Members of transport groups have warned on Wednesday that they would set their jeepneys on fire in protest as the government continues to give them a runaround on when they will be allowed to ply the streets again amid the COVID-19 pandemic.
Efren de Luna, national president of Alliance of Concerned Transport Organization (ACTO), said they see no end to current ban on jeepneys due to the pandemic since the government has been increasing the routes for the deployed buses and modern public utility vehicles (PUVs).
“Talagang sinabi natin ‘yan (na susunugin na lang namin ang aming mga jeep). Huling hirit naman iyon, kung patuloy na babalewalain ang mga traditional jeepney, ibabalagbag namin ito sa gitna ng kalsada,” De Luna said during an interview on Dobol B sa News TV.
“Okay lang naman na kami ang mahuli (na payagan bumiyahe), basta bigyan kami ng pagkakataon na kami ay makalabas (para sa byahe). Pero pinaiikot-ikot kami. Ang sabi kung kulang ang sasakayan, ang serbisyo namin ang susuporta, pero lahat ng ruta ng jeep na tinatakbuhan na namin, nilalagyan na nila ng bus at modern jeep. Ano pang mangyayari sa amin? May inaantay ba kami? Binobola lang kami,” De Luna said.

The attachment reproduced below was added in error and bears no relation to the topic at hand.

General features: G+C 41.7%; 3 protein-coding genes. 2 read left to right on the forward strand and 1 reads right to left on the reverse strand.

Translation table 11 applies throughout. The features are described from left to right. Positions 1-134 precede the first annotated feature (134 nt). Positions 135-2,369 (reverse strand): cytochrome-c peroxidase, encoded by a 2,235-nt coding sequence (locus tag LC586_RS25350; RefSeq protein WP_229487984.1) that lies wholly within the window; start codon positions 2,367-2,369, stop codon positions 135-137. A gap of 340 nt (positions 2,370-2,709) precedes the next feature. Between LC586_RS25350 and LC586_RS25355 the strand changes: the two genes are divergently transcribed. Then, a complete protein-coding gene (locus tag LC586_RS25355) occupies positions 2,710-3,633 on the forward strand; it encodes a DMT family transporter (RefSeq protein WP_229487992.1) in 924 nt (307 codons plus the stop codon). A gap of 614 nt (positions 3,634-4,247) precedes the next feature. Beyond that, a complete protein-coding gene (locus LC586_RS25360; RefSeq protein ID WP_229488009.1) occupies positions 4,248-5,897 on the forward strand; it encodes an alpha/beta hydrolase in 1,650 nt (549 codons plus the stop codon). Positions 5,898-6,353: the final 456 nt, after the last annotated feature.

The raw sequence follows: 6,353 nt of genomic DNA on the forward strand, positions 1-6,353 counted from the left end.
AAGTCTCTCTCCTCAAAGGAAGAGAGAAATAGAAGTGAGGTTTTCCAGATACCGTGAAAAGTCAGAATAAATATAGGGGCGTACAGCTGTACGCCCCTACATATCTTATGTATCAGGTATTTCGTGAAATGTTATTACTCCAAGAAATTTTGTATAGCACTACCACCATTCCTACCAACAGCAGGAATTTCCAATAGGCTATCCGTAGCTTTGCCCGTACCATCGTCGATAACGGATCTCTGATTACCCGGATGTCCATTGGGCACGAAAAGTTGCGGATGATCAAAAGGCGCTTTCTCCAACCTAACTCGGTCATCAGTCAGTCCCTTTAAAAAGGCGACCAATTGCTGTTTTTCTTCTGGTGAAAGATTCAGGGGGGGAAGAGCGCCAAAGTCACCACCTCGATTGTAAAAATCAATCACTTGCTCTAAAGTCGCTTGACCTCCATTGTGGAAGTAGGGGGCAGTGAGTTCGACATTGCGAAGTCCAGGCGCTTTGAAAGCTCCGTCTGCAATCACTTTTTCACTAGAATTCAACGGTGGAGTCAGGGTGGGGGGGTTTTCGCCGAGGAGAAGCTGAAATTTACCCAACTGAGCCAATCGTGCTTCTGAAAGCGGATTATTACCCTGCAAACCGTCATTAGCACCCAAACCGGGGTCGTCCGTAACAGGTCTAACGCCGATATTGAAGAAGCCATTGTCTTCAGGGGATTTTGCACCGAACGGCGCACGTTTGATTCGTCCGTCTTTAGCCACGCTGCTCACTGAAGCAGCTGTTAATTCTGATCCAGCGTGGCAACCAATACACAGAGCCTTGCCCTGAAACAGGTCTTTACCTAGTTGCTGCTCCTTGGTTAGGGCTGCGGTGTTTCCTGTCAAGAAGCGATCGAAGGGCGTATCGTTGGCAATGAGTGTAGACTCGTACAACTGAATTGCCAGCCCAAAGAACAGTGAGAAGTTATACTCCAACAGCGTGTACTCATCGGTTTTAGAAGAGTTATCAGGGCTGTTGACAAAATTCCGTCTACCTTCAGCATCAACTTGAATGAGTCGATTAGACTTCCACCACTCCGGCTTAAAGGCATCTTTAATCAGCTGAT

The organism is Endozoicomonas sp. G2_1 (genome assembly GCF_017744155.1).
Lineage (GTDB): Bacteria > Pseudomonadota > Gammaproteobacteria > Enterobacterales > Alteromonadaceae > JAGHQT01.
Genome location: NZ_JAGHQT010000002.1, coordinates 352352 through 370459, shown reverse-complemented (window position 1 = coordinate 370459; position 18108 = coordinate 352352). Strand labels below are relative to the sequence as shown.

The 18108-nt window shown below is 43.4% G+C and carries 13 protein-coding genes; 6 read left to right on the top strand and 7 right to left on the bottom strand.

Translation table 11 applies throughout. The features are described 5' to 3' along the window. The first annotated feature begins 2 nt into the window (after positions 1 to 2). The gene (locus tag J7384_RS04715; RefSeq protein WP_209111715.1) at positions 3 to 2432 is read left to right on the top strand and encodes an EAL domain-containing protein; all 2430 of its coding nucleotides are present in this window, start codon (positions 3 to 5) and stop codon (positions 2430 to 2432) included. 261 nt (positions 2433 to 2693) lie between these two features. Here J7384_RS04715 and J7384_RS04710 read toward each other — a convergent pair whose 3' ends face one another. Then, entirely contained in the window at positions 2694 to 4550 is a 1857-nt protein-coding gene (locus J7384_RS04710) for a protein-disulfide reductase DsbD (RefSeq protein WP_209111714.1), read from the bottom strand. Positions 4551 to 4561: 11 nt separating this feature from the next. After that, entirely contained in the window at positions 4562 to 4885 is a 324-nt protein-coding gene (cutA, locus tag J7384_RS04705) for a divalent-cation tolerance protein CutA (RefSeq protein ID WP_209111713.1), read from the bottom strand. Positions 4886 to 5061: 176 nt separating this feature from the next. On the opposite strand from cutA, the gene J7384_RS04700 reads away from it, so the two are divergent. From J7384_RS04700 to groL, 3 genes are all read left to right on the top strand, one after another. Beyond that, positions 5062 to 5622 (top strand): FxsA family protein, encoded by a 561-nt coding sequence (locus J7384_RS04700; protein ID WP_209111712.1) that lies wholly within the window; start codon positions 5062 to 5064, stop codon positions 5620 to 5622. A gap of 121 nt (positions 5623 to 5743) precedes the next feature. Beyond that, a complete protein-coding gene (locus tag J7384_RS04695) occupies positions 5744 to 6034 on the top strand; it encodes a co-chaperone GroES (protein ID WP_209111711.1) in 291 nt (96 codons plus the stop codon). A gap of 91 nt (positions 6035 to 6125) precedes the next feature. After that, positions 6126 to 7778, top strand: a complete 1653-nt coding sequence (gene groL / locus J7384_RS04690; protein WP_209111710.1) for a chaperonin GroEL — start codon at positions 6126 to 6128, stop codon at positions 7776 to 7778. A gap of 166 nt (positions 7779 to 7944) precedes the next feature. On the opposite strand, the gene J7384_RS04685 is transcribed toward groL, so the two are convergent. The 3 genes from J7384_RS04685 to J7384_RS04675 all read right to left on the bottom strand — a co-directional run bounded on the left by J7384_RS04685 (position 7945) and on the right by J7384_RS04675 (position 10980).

De Luna vowed that jeepney drivers will be determined in fighting for their survival.
“Wala na kaming pupuntahan pa, ipe-phase out na kami. Gawin naming private vehicle? Hindi naman papasa iyan,” De Luna said.
“Kaya may binabalak kaming pagkilos. Ipapakita namin na mahalaga pa rin kami sa lipunan at hindi dapat balewalain ng gobyerno ang traditional jeepneys,” he added.
Presidential spokesperson Harry Roque earlier said that jeepneys will not be allowed to ply the streets since passengers sit face-to-face, a situation that risks COVID-19 transmission.
Health Undersecretary Rosario Vergeire, on the other hand, said that individuals will not be at risk of getting COVID-19 as long as they wear masks and maintain distance from other persons when riding a vehicle regardless if it is air-conditioned or open air.
Traditional jeepneys are open air vehicles, while some modern PUVs and buses are air-conditioned.
Some jeepney drivers are already begging for money in the streets, while some families of the drivers were forced to sleep on the jeepney since they no longer have money to pay rent./Stacy Ang